News & Views

Indigenous and Community Conserved Areas


Indigenous peoples and local communities have for millennia played a critical role in conserving natural environments and species. They have done this for a variety of purposes, including economic as well as cultural, spiritual and aesthetic. There are today thousands of ICCAs across the world, including forests, wetlands, and landscapes, village lakes, water catchment, rivers, coastal stretches and marine areas. The history of conservation and sustainable use in many of these areas is much older than government-managed protected areas, yet they are often neglected or not recognised in official conservation systems. Fortunately, there is  a growing recognition of ICCAs and acknowledgement of their role in the conservation of biodiversity. The ICCA Consortium is playing a leading role this movement.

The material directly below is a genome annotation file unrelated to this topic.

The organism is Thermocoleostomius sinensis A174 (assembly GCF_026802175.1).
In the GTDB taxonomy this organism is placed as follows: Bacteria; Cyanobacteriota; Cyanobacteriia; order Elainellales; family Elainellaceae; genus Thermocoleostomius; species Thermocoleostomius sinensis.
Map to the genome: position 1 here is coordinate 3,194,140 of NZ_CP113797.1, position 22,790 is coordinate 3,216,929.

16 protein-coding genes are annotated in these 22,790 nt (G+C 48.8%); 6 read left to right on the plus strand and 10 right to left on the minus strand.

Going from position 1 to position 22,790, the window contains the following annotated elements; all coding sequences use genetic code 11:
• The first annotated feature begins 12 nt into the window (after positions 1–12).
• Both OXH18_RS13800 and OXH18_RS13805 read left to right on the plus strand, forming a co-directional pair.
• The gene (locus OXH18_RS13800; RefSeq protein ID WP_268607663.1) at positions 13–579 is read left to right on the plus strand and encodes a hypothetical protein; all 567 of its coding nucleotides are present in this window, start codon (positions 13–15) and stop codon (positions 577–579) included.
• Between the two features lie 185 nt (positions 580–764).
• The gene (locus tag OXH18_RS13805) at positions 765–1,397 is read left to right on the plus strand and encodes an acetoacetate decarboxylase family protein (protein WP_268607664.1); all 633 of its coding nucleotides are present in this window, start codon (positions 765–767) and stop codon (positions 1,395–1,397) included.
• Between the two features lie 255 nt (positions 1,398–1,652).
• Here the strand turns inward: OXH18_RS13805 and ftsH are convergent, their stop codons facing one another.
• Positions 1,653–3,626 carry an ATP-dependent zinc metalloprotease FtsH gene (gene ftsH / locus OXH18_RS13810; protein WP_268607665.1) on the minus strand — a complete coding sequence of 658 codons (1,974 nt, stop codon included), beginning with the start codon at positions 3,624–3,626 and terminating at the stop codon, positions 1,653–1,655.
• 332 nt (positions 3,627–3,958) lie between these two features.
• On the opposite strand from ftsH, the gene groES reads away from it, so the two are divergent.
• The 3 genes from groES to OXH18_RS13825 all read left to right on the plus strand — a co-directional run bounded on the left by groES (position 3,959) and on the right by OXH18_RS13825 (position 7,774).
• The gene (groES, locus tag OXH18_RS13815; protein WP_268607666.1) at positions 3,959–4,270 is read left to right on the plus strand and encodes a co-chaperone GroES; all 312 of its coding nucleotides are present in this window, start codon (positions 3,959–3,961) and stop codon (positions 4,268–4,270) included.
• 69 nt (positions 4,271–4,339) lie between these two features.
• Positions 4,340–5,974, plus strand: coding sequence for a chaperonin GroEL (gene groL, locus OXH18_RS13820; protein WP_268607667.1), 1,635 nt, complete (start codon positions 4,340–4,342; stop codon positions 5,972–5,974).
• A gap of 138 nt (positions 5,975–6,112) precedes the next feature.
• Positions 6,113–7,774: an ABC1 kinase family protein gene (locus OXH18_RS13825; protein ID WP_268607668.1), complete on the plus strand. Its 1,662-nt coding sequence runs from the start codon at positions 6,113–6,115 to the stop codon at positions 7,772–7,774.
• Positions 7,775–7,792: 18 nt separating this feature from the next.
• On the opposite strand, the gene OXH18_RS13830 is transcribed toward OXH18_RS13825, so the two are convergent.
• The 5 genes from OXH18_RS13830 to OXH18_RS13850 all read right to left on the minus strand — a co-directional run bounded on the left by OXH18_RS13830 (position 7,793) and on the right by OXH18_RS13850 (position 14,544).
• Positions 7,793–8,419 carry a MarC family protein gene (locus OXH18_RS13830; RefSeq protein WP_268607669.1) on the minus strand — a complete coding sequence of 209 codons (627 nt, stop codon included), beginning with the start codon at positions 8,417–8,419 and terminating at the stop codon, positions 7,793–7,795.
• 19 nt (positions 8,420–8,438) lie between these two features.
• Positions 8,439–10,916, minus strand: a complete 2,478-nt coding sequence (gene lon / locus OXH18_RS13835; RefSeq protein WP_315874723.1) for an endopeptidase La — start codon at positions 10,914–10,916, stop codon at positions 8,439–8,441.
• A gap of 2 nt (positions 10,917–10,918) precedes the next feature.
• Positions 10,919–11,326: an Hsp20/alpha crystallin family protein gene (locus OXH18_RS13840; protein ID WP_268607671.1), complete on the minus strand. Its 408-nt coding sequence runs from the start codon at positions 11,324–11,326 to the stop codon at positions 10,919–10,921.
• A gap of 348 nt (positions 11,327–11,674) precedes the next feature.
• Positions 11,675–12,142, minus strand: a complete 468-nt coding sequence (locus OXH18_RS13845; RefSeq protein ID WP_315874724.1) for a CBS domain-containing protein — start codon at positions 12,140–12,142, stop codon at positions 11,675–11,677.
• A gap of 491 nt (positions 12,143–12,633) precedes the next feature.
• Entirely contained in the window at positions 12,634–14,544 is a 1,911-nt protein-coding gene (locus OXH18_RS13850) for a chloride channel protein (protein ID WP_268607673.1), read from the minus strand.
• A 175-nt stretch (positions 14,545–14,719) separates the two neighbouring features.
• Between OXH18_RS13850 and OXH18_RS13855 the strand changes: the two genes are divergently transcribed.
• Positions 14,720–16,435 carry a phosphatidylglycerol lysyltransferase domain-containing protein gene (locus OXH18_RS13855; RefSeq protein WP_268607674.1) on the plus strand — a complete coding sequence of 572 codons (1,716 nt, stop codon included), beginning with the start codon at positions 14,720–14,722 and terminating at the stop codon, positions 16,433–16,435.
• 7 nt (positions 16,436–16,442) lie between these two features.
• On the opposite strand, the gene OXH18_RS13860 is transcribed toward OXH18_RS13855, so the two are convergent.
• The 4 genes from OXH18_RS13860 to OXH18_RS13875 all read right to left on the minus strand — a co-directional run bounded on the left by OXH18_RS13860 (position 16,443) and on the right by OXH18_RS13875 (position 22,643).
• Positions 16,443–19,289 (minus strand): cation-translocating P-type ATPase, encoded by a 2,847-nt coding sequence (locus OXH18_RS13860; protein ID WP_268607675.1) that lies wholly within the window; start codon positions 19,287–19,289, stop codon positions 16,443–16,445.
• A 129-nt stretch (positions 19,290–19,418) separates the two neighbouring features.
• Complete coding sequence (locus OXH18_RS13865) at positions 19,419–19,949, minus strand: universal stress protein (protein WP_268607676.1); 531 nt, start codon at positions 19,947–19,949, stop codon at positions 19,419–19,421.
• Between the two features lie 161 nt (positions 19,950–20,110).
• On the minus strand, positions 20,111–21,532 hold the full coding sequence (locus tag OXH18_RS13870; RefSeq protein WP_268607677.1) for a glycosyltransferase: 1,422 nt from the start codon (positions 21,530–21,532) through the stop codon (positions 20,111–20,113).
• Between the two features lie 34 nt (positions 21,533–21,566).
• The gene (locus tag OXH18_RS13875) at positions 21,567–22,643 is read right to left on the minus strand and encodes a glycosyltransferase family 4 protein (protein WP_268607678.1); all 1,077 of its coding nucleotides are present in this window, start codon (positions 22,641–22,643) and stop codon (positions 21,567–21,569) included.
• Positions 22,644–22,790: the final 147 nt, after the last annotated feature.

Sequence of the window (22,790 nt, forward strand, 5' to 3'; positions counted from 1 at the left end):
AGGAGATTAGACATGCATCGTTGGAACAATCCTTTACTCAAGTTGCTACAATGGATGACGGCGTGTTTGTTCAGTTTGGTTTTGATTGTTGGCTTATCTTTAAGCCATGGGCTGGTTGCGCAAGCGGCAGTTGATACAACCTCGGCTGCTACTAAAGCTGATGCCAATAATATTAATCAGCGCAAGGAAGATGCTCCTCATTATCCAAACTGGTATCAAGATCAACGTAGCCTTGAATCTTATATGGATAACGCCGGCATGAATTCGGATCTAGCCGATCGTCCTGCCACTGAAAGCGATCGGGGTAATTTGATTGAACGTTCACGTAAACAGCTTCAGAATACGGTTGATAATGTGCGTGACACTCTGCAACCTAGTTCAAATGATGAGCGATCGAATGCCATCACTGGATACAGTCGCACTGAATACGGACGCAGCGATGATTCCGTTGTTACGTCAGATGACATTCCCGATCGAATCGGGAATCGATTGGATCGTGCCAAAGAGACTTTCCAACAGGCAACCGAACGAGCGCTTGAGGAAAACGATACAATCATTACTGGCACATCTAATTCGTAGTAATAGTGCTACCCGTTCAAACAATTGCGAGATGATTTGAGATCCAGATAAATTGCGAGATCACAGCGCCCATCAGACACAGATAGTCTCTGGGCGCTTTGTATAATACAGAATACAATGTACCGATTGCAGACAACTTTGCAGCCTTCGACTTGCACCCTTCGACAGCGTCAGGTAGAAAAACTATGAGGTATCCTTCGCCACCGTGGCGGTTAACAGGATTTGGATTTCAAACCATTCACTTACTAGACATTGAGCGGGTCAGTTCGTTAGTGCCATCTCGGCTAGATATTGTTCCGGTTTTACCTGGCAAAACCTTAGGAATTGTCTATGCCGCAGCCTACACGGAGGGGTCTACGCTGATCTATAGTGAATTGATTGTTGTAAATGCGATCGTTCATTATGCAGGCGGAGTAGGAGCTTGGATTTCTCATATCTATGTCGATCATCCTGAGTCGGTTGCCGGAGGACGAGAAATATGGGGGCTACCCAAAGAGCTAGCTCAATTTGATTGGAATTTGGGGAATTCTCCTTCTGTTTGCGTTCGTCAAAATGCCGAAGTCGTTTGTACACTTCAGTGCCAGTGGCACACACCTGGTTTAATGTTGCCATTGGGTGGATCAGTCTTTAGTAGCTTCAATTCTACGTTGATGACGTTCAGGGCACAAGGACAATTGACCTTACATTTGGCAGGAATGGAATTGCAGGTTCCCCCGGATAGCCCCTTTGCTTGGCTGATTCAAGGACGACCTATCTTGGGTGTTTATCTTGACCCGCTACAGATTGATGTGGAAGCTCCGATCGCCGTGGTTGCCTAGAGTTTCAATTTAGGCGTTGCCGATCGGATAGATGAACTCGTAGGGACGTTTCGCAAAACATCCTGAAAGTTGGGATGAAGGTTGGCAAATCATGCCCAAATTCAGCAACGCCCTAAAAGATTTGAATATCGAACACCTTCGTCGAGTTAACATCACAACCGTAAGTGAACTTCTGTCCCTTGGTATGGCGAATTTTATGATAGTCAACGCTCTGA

These photos show a variety of Indigenous and local peoples in their ICCAs, including:

  • A threatened, sacred source in Cambodia
  • Villagers in Bogdan, Turkey, pointing to a sacred forest
  • A Tibeten man in Sichuan, China
  • Salatou Sambou in the sacred bolong of Mitiji, Calamance, Senegal
  • Chairperson of the Kumuá Yoamarã, guardian of Puerto Narino, Vaupes, Colombia
  • Alpine landscape in Guassa, an ancient ICCA in Ethiopia
  • Qashqai’s Namdan Plain (Kushk-e Zar) Wetland ICCA, Iran. Wetland, rangelands, the Qashqai nomads and their flocks

Photo credit: Dr. Grazia Borrini-Feyerabend

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